Open Orphan subsidiary signs £3m contract for Covid-19 study

hVivo will develop a new SARS-CoV-2 challenge virus based on new emerging variants

Open Orphan executive chairman Cathal Friel.

Open Orphan executive chairman Cathal Friel.

 

Dublin-listed pharmaceutical services company Open Orphan has announced that its subsidiary hVivo has signed a £3 million contract to develop a “challenge virus” based on new emerging variants of Covid-19.

The contract is with Imperial College London as part of a Wellcome Trust-funded initiative to manufacture a SARS-CoV-2 challenge virus.

Under the agreement, hVivo will develop a new SARS-CoV-2 challenge virus based on new emerging variants of the virus, which will be used in future hVivo-run human challenge trials to allow direct comparisons of vaccines or antivirals against different Covid-19 variants.

In virus challenge studies, healthy volunteers are administered a pathogenic or virulent strain of virus.

The manufacturing project will begin immediately and is expected to be completed before the end of the year.

Following completion of the manufacturing project there is the potential for a follow-on characterisation study for this virus to be conducted by hVivo in partnership with Imperial and Wellcome.

The company has two decades of experience in the field across a range of respiratory viruses including various strains of influenza, respiratory syncytial virus, common cold virus as well as, more recently, the initial circulating SARS-CoV-2 virus.

These challenge agents are then used in controlled human infection studies, an area that hVivo has focused on since 2001.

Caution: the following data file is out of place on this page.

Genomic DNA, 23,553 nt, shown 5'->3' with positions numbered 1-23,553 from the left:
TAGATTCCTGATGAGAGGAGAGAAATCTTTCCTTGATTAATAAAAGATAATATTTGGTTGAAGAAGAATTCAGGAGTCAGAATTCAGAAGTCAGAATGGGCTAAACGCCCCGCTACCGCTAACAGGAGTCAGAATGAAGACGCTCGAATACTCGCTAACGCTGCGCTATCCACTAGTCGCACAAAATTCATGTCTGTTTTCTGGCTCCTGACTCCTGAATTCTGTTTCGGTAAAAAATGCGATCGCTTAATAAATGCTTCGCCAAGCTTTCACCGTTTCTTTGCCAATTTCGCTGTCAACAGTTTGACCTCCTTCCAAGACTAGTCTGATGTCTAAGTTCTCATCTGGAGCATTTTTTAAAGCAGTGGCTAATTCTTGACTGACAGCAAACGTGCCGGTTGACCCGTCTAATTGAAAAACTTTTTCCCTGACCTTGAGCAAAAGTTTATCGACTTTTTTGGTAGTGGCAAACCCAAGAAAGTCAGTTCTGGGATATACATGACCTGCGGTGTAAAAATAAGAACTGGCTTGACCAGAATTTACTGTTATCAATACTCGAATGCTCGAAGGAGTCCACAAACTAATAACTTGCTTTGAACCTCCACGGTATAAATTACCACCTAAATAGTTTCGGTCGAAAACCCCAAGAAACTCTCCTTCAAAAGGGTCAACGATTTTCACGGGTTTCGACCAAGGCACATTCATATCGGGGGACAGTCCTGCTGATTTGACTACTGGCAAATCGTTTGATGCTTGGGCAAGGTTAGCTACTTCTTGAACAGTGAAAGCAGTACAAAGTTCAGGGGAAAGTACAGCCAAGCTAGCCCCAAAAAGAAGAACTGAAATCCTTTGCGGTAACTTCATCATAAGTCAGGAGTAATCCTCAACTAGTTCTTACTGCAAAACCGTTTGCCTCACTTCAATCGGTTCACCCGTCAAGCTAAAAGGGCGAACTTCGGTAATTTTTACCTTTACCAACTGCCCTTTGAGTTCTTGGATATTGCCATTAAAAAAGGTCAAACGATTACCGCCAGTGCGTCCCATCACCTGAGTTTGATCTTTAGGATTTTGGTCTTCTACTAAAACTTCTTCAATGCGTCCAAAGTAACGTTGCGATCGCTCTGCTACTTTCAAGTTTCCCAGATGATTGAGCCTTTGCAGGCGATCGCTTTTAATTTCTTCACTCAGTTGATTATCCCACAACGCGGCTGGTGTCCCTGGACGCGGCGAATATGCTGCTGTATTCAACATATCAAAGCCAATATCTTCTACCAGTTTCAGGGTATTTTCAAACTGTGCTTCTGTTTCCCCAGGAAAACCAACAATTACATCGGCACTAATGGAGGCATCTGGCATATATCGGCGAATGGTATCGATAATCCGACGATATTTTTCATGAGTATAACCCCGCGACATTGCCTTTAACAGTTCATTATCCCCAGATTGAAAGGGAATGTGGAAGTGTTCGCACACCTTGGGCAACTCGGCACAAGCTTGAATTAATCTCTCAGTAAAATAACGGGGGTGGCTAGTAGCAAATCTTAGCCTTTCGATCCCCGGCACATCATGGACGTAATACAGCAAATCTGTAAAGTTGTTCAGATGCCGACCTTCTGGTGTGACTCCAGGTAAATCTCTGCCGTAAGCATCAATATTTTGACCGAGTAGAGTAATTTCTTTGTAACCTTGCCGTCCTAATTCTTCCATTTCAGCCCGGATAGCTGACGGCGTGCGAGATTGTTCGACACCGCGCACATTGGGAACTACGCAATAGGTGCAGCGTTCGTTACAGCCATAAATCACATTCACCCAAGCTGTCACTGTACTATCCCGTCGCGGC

Utility

Dr Andrew Catchpole, chief scientific officer at hVivo, said production of a SARS-CoV-2 variant challenge virus “builds upon our knowledge and learnings from manufacturing and characterising the original Wuhan-like D614G SARS-CoV-2 virus”.

“The availability of a variant SARS-CoV-2 virus will greatly expand the utility of the SARS-CoV-2 challenge model and allow us to answer a wider range of important scientific questions to aid control of the pandemic as well as facilitate further testing of vaccines designed against Covid-19.”

Dr Chris Chiu of Imperial College London said: “By keeping up with viral evolution we will be able to address even more relevant scientific questions and test the ability of immune responses after vaccination and infection to protect against different strains of SARS-CoV-2.

“We are committed to enhancing collaboration through sharing of this virus with academic investigators around the world who have capacity to conduct human infection challenge for academic purposes, thus further enhancing the pandemic response.”